The film: A fine film made in Macao that showcases the city through an authentic lens rather than presenting it as glitzy. Even local dishes are given screentime in this honest and deep production that focuses on six characters and the gamut of emotions they go through. ‘Passing Rain’ premiered at Macao’s 2017 International Film Festival and Awards after it had taken Chan, who received an MOP 1.5 million grant for the project from the government in 2014, four years to complete. He did a lot on his own, including the scheduling and logistics.
Macao locations: Every single scene was shot in Macao.
Hotel Império (2018)
Director: Ivo Ferreira
Starring: Margarida Vila–Nova, Rhydian Vaughan, Tiago Aldeia
Language: Portuguese, Cantonese and English
The film: Meaning ‘Empire Hotel’ in English, this Portuguese movie stars Margarida Vila–Nova as Maria, a young woman who operates, with her father, a rundown motel that’s seen better days. The duo get kind offers to buy the property which gradually become threats as they keep on refusing. Soon Maria’s ex–boyfriend is on the scene and there’s trouble in the air.
Macao locations: All the scenes were shot in Macao.
A City Called Macau (2019)
Director: Li Shaohong
Starring: Bai Baihe, Wu Gang, Huang Jue, Geng Le
The film: Released just over 12 months ago, Chinese drama ‘A City Called Macau’ is a tale of misplaced affection and gambling addiction set in the SAR between the early 2000s and 2014, when the gaming industry was quickly overtaking that of Las Vegas and casino brokers were emerging. Mei Xiao-ou, played by Bai Baihe, is a financial agent from Beijing who maintains long–term relationships with her wealthy clients by providing them with loans. But her clients quickly become gambling addicts.
Macao locations: Every scene was shot in Macao.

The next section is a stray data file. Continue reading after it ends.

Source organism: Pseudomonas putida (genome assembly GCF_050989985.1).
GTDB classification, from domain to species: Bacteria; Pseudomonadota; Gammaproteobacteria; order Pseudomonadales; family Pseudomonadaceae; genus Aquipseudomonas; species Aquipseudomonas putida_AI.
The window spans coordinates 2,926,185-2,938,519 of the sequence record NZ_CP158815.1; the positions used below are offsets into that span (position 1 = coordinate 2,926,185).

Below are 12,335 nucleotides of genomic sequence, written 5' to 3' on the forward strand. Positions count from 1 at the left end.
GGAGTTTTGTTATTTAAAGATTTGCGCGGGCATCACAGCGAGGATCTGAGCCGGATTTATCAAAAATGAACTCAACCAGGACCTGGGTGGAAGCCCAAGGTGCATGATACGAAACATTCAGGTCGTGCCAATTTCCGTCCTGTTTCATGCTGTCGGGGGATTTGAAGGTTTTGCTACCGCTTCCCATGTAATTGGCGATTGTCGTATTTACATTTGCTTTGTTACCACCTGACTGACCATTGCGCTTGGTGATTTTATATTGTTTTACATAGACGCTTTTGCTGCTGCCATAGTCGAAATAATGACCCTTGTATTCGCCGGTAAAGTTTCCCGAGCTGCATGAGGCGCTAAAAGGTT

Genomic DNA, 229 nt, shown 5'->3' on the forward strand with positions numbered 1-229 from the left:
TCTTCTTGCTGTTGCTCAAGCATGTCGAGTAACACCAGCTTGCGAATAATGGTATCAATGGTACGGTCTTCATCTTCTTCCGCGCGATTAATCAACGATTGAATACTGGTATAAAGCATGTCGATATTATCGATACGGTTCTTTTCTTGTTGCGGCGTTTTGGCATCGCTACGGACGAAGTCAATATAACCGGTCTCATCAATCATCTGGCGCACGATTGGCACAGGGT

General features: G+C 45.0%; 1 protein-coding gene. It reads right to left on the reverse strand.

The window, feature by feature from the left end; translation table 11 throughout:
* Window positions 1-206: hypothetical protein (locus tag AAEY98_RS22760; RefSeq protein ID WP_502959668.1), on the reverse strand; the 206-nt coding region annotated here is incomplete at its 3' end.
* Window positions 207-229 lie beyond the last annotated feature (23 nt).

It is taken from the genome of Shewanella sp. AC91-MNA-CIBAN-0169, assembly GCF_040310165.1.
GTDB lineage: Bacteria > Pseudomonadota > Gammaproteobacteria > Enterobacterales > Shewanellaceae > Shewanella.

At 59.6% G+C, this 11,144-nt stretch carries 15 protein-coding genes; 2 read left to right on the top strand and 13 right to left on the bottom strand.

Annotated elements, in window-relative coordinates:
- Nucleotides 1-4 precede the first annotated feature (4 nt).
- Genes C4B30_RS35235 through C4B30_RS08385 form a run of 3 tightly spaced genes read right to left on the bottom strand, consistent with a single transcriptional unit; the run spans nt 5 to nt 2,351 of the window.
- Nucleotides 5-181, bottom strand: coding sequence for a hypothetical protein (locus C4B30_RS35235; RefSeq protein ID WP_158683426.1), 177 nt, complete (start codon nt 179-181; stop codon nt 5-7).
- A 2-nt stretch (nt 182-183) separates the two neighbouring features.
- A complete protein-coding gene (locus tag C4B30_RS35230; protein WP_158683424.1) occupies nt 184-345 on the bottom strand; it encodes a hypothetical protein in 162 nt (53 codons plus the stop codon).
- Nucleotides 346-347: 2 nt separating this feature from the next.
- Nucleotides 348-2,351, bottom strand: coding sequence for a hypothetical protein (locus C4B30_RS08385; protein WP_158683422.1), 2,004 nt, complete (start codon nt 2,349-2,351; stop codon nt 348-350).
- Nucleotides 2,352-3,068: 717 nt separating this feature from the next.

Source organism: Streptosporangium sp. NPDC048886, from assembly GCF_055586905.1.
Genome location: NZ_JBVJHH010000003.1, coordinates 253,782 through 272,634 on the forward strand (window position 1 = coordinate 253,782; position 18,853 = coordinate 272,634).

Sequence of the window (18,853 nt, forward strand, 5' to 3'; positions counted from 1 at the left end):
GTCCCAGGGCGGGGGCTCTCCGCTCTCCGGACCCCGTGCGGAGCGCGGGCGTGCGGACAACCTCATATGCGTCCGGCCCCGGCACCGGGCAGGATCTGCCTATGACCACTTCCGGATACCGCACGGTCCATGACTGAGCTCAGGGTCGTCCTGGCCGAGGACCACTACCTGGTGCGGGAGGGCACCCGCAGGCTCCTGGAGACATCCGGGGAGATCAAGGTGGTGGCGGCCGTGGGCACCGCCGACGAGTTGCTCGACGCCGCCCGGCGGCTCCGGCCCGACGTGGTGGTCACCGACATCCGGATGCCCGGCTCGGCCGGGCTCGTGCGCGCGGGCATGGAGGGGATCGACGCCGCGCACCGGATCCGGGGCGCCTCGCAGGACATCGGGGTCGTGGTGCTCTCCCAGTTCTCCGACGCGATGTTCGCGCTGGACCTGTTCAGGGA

THE BEST OF THE REST
Twelve other movies either entirely or partly shot in Macao
Caminhos Longos (1955) Meaning ‘Long Paths’ in English, this Portuguese film, directed by Eurico Ferreira, a man credited with helping to start the Mozambican film industry, vanished after its initial release in Macao and has never been found. Those who did see it say it was a romantic story with refugees and revolution.
Ferry to Hong Kong (1959) Directed by Lewis Gilbert and starring Orson Welles, this British melodrama has it all: typhoons, drunks, pirates and English cads.
Fist of Fury (1972) Bruce Lee is synonymous with Asian cinema and a couple of scenes from this classic Hong Kong martial arts movie were filmed in Macao.
Game Of Death (1978) It’s all about that yellow jumpsuit. Lee and that costume also star in this iconic movie which features plenty of Macao, including the Ruins of St Paul’s.
Indiana Jones and the Temple of Doom (1984) The second installment of arguably Hollywood’s finest adventure series. The opening scenes of this Steven Spielberg-directed flick were shot on location in Macao, which should have won an Oscar for its role as Shanghai.
Casino Tycoon (1992) This Hong Kong action drama that stars Andy Lau is said to be inspired by stories of businessman Stanley Ho, who is a key part of Macao’s history over recent decades.
Isabella (2006) Set in Macao, Hong Kong film ‘Isabella’ tells the tale of a local police officer whose bachelor life is interrupted by the daughter he never knew he had.
Exiled (2006) Another Hong Kong film set in Macao. This action drama produced and directed by Johnnie To is high octane and equipped with assassins, guns and gangsters.
Housefull (2010) This Indian Hindi-language comedy directed by Sajid Khan features a few scenes in Macao, including a memorable one at The Venetian Macao.
Johnny English Reborn (2011) British comedian Rowan Atkinson returned as the almost-James-Bond-like spy in this second film in the ‘Johnny English’ franchise. There are a few Macao scenes in the movie, including a sequence at the Grand Lisboa.
Unbeatable (2013) A Hong Kong-Chinese sports drama that focused on boxing. The setting of Macao was used as a backdrop for parts of the movie.
Sisterhood (2016) This Macao-Hong Kong drama directed by Tracy Choi and starring Gigi Leung includes the eve of Macao’s handover of administration to China, as well as scenes of the city from 15 years later. There’s plenty of emotion in this touching tale.
Four films you may have thought were made in Macao but were not…
Macao (1952) You may have thought this classic film noir starring Robert Mitchum was shot in Macao. It’s called ‘Macao’ and set in Macao. But the only actual shot of Macao is stock footage at the beginning. The rest of the movie was filmed in a studio.